The opinion of the court was delivered by: RICHEY
UNITED STATES DISTRICT JUDGE
The plaintiff, a prisoner currently incarcerated in a federal penitentiary in Somers, Connecticut, filed this action on September 9, 1996. In his Complaint, the plaintiff claims that the Prison Litigation Reform Act of 1995 ("PLRA"), Pub. L. No. 104-134, 110 Stat. 1321 (April 26, 1996), violates numerous rights afforded him under the United States Constitution as well as other federal laws. The plaintiff claims that he "represents several Federal and Criminal cases in the District of Connecticut, New York and United States Supreme Court," Complaint P5, and that the PLRA's impact on these suits as well as on possible future litigation brought by him has resulted and will result in constitutional violations. Id. The plaintiff seeks declaratory judgment and compensatory and punitive damages. No other action brought by the plaintiff currently is pending before this Court.
I. THE COURT SHALL GRANT THE DEFENDANT'S MOTION TO FILE OUT OF TIME ITS MOTION TO DISMISS.
The Court directed the defendant to file a Response to the Court's September 10, 1996 Show Cause Order on or before September 19, 1996 and directed the plaintiff to file any and all Oppositions thereto on or before September 27, 1996. Counsel for the defendant alleges in the Motion to File Out of Time that he mistakenly read the Order as requiring a Response on or before September 27, 1996. As a result, the defendant's Response to the Court's Show Cause Order was filed eight (8) days after the Court's deadline.
The Court finds that the defendant's error was excusable neglect and further finds that the plaintiff would not be prejudiced by granting the defendant an enlargement of time within which to file its Response.
Accordingly, the Court shall grant the defendant's Motion to File Out of Time Its Motion to Dismiss and shall find that the Plaintiff's Opposition to the Defendant's Motion to Dismiss was filed in a timely manner.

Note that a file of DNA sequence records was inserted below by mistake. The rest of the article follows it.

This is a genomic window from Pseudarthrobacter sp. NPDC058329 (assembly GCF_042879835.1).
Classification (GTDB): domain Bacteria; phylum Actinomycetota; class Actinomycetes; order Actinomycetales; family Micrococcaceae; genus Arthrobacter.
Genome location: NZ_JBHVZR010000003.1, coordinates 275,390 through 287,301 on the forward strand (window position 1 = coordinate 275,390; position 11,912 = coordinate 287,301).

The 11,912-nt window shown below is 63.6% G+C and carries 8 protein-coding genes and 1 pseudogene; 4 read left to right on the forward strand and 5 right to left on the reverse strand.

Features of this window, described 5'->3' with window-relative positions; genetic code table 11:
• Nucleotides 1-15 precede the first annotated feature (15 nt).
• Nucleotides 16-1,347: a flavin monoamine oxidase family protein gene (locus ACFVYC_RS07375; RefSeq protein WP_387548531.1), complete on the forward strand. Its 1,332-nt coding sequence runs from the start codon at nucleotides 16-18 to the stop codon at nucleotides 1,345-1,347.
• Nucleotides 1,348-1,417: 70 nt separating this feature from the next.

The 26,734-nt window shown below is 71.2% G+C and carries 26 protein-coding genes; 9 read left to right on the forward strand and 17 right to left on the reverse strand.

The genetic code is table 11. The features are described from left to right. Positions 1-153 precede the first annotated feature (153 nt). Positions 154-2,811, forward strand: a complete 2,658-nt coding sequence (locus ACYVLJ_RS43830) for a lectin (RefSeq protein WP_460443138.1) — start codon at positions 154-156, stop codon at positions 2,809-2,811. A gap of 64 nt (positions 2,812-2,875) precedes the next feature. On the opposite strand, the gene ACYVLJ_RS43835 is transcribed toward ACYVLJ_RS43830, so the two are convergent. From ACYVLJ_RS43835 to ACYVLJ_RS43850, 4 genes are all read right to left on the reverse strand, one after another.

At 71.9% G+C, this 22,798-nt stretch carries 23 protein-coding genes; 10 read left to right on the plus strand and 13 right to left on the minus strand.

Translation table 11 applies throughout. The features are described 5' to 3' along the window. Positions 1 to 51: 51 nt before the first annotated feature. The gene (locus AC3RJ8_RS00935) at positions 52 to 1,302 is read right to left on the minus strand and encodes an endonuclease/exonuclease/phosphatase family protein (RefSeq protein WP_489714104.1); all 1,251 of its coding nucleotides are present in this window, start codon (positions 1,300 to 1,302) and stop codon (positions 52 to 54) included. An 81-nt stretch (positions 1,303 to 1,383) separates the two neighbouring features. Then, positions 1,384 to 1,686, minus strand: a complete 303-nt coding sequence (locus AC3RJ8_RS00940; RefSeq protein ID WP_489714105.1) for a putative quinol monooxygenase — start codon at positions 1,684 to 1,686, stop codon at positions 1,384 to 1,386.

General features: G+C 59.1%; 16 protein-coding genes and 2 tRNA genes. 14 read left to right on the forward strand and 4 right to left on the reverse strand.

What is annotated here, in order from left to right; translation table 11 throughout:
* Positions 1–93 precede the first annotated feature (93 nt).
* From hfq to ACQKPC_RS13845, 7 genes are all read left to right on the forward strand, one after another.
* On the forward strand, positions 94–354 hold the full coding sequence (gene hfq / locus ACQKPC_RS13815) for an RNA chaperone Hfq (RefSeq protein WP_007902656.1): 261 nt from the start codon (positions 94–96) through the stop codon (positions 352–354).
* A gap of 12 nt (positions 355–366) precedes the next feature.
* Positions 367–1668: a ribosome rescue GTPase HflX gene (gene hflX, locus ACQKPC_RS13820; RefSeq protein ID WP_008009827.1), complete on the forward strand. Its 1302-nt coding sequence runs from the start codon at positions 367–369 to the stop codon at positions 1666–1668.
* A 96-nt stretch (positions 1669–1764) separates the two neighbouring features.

II. THE COURT SHALL GRANT THE DEFENDANT'S MOTION TO DISMISS BECAUSE THE PLAINTIFF DOES NOT HAVE STANDING TO BRING THIS SUIT.
In order for a case to be justiciable in a federal court, the plaintiff must have standing to sue in that court. To have standing, the plaintiff must allege that the personal injury is "likely to be redressed by the requested relief." Allen v. Wright, 468 U.S. 737, 751, 82 L. Ed. 2d 556, 104 S. Ct. 3315 (1984). Stated another way, the plaintiff must allege that a favorable court decision is likely to remedy the injury. See L. Tribe, American Constitutional Law 108 (2d ed. 1988).
The plaintiff has no standing in this case because this Court is without power to redress the injuries alleged. The plaintiff calls upon this Court to rule upon the constitutionality of an act of Congress as applied to the plaintiff's litigation before other federal courts and as it might apply to future litigation. The plaintiff, however, has not shown how a ruling by this Court that the PLRA is unconstitutional will have any binding effect on the courts adjudicating the cases in which the alleged injuries have occurred.